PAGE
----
Antarctica experienced its hottest day on record Thursday.

At least, that's what scientists reported at Argentina's Esperanza research station, on the very northern tip of the Antarctic Peninsula. The finding, announced Thursday by Argentina's national meteorological service, placed the temperature at 18.3 degrees Celsius — or just about 65 degrees Fahrenheit.

"That would make it the hottest temperature that we have seen over the length of record that we have for Antarctica," says Randall Cerveny, the World Meteorological Organization's rapporteur of weather and climate extremes.

The WMO has not officially verified the finding yet. That will require a panel of atmospheric science experts from around the world to parse and discuss the station's data for as long as nine months, before submitting their recommendation to Cerveny.

But at the moment, there's little reason to doubt the preliminary findings.

"This is unfortunately a continuing trend," Cerveny tells NPR. "This station just set the existing record only just a few years ago in 2015. So we are seeing these high temperature records — not only in Antarctica, but across the entire world — fall, whereas we just don't see cold temperature records anymore."

It's important to note that Thursday's finding is just one data point, the result of particular weather conditions that day on the northern Antarctic Peninsula.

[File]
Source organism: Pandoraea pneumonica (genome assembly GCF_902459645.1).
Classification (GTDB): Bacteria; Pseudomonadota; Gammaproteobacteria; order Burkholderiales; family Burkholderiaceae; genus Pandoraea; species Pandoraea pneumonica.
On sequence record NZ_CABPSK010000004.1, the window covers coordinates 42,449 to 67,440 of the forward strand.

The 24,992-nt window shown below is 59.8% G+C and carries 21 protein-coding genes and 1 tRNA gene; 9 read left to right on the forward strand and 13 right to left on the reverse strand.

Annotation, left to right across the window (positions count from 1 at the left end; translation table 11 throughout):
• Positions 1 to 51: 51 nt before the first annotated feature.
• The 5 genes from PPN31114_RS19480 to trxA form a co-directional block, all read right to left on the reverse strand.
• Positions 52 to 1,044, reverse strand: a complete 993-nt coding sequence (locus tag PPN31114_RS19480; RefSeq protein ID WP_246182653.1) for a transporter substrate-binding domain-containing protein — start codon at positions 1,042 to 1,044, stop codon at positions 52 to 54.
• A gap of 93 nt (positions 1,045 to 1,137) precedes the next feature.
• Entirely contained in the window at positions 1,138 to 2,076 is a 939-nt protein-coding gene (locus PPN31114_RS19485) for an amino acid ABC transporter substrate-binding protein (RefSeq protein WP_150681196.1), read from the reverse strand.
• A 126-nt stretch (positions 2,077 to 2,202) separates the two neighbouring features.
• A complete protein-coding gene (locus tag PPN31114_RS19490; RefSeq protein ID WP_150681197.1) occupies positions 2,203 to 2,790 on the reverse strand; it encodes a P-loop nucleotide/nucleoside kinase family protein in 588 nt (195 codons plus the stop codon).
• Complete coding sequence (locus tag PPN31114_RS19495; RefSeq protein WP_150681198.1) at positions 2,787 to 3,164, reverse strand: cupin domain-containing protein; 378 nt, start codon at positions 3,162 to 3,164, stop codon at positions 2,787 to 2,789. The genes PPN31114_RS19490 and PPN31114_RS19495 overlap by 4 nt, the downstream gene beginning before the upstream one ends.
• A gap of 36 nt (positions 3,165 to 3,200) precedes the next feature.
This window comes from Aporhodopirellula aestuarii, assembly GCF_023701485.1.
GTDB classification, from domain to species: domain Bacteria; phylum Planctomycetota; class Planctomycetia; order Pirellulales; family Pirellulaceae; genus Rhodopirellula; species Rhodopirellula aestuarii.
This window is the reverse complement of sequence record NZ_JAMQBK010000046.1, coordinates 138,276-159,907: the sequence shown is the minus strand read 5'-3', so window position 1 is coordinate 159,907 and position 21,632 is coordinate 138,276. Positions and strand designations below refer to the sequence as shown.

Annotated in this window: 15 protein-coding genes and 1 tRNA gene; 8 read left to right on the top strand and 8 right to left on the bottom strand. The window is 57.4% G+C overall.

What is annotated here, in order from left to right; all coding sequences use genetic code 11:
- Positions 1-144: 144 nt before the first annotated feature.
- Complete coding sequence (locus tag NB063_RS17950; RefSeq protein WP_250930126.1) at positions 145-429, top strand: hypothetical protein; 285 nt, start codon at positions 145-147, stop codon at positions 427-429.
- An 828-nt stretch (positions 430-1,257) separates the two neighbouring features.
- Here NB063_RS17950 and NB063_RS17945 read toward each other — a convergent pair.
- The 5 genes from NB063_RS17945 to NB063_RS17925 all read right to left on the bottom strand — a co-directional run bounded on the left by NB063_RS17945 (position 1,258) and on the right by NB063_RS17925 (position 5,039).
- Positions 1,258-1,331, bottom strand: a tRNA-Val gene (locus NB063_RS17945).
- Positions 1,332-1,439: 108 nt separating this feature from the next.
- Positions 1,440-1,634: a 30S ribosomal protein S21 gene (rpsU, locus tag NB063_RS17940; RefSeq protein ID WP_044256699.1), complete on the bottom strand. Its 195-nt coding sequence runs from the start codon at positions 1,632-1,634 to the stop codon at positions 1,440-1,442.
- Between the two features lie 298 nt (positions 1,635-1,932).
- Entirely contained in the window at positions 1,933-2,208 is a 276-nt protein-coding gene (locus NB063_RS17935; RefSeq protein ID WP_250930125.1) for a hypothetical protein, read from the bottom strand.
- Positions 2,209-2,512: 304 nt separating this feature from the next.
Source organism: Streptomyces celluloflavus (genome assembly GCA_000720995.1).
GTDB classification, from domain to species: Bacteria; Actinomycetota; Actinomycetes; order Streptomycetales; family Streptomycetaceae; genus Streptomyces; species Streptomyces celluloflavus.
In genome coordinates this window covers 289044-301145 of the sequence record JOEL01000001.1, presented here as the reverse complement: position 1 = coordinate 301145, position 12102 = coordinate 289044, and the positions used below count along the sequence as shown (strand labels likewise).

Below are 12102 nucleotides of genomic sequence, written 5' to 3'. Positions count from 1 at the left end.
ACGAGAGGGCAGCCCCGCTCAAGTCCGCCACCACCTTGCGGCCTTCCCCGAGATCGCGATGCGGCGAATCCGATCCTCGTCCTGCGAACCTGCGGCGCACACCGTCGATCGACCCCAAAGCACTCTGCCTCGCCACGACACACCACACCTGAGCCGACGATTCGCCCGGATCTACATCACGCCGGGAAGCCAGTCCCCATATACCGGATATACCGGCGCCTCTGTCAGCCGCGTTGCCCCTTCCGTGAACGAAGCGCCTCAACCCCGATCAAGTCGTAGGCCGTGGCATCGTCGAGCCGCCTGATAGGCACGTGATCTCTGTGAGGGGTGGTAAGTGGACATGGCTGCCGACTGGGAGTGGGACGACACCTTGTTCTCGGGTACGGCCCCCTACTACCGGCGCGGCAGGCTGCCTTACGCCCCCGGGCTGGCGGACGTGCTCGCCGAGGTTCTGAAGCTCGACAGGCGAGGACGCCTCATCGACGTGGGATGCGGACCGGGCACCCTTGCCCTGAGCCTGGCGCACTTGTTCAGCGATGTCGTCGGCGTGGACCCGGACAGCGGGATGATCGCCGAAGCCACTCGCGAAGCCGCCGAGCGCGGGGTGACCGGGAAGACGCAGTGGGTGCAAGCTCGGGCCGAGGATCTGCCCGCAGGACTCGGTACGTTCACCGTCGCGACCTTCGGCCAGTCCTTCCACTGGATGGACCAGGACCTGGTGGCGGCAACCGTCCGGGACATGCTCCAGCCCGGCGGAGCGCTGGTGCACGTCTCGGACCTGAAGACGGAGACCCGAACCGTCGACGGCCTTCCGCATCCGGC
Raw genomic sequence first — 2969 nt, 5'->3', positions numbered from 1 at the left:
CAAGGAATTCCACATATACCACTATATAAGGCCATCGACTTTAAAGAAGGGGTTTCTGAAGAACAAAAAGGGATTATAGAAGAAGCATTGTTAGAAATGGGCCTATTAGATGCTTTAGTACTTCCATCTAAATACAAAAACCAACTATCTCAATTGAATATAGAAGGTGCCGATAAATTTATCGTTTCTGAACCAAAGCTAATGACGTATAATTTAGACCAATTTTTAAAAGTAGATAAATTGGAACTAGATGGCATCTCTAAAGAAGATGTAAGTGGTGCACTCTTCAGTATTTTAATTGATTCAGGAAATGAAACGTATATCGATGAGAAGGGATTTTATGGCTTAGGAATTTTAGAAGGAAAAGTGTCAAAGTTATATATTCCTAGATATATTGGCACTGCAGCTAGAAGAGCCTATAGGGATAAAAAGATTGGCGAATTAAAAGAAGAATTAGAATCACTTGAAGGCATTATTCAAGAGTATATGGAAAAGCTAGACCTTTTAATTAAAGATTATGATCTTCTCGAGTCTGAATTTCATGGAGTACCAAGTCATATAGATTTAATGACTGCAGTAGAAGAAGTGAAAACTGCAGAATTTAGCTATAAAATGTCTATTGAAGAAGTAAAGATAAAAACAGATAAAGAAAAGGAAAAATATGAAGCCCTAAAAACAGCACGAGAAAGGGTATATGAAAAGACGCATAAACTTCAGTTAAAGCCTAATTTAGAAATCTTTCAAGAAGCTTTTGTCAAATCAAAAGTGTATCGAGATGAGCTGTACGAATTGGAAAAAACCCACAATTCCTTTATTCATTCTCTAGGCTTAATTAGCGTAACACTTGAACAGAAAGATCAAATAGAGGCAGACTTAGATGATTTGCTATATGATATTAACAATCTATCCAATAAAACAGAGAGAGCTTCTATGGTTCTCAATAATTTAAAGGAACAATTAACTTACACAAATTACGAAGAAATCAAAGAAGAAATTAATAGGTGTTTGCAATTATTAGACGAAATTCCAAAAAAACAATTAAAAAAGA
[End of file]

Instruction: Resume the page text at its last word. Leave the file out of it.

But as Cerveny and others note, the positively balmy weather this week does match up with broader changes to the climate over time, both on the peninsula and globally. Last year was the world's second hottest year on record, and it just capped Earth's hottest decade ever recorded.

Even seen in this context, the Antarctic Peninsula is "one of the fastest warming areas on the planet," according to Alexandra Isern, head of Antarctic sciences at the National Science Foundation.

That can mean simple, logistical concerns that may not immediately come to mind — such as different gear for researchers, who have to deal with the wetter weather the warming brings. "We've definitely had to have to kind of rethink a bit what we provide people with," Isern observes.

"I've been going down for 10 years, and even I have seen the changes," she adds. "I bring different clothes."

Isern also points out that there are other, bigger consequences of the changing climate. Namely, there's a vicious cycle at work: Warmer weather in Antarctica contributes to warmer seawater in general, which contributes to melting glaciers and rising sea levels worldwide — which, in turn, leads to further warming.

This also means more extreme weather events for Cerveny and his team to verify.

"When I started this project all the way back in 2007, I thought we would have maybe an evaluation once every few years, and now we're having MULTIPLE observations of extreme climate every year," the WMO rapporteur says.

"The climate is changing, and this is something that we have to be aware of."

Copyright 2020 NPR. To see more, visit